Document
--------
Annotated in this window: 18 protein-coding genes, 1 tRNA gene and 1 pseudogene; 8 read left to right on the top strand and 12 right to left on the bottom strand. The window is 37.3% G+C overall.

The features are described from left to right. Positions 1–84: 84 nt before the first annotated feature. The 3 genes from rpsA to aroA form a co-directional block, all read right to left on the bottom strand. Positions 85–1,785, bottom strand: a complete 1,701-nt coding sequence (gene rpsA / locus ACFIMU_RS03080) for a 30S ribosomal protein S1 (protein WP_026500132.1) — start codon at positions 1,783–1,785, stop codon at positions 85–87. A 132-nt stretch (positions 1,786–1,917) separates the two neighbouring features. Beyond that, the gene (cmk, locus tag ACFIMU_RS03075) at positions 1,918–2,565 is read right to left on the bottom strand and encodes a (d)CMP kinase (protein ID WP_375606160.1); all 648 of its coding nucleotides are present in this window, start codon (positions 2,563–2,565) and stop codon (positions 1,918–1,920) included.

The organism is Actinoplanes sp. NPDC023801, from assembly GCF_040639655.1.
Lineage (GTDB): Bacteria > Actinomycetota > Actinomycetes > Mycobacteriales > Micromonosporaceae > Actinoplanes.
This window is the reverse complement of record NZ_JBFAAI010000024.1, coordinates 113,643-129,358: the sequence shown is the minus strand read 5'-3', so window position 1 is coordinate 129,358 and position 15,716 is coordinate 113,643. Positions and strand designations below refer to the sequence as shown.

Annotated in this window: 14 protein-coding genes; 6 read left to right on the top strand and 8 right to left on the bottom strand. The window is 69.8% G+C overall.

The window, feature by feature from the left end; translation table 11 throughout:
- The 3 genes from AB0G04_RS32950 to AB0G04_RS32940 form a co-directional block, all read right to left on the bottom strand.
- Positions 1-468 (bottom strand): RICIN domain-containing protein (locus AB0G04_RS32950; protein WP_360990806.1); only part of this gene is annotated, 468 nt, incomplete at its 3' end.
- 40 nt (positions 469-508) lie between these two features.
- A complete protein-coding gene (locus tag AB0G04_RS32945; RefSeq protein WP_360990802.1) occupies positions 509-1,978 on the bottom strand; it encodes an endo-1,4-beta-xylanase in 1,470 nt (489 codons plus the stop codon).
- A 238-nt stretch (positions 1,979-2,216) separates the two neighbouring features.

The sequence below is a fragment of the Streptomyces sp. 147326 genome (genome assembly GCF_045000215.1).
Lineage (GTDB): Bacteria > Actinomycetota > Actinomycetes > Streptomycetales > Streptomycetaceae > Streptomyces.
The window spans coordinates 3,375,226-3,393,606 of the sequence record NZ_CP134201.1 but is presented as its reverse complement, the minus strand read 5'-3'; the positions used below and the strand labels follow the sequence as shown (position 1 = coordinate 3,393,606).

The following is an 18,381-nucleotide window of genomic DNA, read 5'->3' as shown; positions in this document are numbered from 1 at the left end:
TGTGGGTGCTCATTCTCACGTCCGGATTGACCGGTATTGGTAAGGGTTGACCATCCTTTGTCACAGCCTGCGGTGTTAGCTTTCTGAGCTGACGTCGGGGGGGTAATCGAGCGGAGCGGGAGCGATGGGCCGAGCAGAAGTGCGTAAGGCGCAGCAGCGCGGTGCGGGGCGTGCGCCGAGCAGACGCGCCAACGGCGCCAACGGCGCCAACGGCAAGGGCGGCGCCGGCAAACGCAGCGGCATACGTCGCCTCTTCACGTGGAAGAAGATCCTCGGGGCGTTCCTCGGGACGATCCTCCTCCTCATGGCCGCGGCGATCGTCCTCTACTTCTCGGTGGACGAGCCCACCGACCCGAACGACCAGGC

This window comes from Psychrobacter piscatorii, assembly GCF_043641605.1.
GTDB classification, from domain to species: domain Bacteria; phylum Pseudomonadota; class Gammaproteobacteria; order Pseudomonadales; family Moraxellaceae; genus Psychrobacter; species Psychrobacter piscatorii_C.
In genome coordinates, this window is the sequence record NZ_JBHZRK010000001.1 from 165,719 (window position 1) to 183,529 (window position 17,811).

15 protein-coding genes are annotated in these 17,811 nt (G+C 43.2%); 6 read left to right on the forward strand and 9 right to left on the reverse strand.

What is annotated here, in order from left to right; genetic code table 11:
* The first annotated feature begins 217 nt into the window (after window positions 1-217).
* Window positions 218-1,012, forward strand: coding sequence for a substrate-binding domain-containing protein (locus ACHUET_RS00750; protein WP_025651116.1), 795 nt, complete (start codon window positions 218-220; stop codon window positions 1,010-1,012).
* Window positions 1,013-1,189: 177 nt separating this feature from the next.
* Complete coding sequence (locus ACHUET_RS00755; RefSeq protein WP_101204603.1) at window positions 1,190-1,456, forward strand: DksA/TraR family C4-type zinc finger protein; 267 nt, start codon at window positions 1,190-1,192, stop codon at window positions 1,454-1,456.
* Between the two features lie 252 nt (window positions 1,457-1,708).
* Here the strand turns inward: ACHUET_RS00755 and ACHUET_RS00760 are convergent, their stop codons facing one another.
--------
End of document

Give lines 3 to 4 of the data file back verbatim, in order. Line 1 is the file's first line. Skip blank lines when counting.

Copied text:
The organism is Actinoplanes sp. NPDC023801, from assembly GCF_040639655.1.
Lineage (GTDB): Bacteria > Actinomycetota > Actinomycetes > Mycobacteriales > Micromonosporaceae > Actinoplanes.